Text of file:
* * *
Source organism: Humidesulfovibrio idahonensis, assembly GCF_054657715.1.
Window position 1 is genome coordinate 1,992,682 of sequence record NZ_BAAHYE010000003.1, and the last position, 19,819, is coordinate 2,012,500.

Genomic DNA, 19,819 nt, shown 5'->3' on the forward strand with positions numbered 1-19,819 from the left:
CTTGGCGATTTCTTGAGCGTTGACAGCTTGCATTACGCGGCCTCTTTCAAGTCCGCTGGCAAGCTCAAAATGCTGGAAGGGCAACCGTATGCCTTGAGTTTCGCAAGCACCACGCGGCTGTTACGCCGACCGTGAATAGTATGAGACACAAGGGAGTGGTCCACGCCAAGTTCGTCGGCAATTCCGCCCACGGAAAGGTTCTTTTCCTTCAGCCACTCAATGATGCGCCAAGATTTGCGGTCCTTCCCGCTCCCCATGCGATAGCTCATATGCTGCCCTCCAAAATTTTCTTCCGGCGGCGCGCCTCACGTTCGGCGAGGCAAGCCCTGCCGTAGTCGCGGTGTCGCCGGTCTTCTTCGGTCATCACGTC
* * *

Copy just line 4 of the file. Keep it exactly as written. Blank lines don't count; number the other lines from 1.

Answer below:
CTTGGCGATTTCTTGAGCGTTGACAGCTTGCATTACGCGGCCTCTTTCAAGTCCGCTGGCAAGCTCAAAATGCTGGAAGGGCAACCGTATGCCTTGAGTTTCGCAAGCACCACGCGGCTGTTACGCCGACCGTGAATAGTATGAGACACAAGGGAGTGGTCCACGCCAAGTTCGTCGGCAATTCCGCCCACGGAAAGGTTCTTTTCCTTCAGCCACTCAATGATGCGCCAAGATTTGCGGTCCTTCCCGCTCCCCATGCGATAGCTCATATGCTGCCCTCCAAAATTTTCTTCCGGCGGCGCGCCTCACGTTCGGCGAGGCAAGCCCTGCCGTAGTCGCGGTGTCGCCGGTCTTCTTCGGTCATCACGTC